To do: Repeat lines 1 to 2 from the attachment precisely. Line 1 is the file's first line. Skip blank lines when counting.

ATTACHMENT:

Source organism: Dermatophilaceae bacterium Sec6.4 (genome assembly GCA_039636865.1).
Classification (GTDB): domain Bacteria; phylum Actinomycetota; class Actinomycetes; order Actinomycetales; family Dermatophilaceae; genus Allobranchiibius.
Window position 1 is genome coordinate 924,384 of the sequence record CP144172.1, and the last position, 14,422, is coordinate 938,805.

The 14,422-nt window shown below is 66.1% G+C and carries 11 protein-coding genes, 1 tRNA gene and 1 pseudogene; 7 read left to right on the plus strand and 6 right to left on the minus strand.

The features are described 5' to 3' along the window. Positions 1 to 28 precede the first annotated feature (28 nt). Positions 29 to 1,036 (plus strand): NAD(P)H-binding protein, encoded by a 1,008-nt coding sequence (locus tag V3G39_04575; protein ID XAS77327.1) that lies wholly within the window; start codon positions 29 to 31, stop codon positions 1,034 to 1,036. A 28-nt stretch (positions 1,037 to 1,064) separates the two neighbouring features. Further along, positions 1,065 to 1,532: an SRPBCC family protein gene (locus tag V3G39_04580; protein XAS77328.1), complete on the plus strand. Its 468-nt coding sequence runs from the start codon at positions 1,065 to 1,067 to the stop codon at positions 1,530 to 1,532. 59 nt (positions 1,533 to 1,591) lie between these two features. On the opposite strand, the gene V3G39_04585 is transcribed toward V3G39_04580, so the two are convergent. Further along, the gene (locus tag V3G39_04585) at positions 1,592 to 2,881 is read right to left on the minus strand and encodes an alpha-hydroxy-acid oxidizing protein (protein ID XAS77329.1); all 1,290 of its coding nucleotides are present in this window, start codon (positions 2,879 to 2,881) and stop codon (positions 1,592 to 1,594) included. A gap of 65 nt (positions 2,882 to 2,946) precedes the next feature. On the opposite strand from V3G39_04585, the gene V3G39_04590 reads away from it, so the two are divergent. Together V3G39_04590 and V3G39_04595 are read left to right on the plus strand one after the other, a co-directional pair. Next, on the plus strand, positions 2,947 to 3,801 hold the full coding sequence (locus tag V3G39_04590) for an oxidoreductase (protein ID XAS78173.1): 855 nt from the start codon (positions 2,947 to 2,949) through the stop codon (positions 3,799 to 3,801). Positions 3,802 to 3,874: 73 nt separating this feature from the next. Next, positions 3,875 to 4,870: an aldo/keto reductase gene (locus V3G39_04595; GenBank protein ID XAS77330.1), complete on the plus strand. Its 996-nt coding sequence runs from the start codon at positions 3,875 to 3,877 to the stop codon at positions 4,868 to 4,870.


Source organism: Dermatophilaceae bacterium Sec6.4 (genome assembly GCA_039636865.1).
Classification (GTDB): domain Bacteria; phylum Actinomycetota; class Actinomycetes; order Actinomycetales; family Dermatophilaceae; genus Allobranchiibius.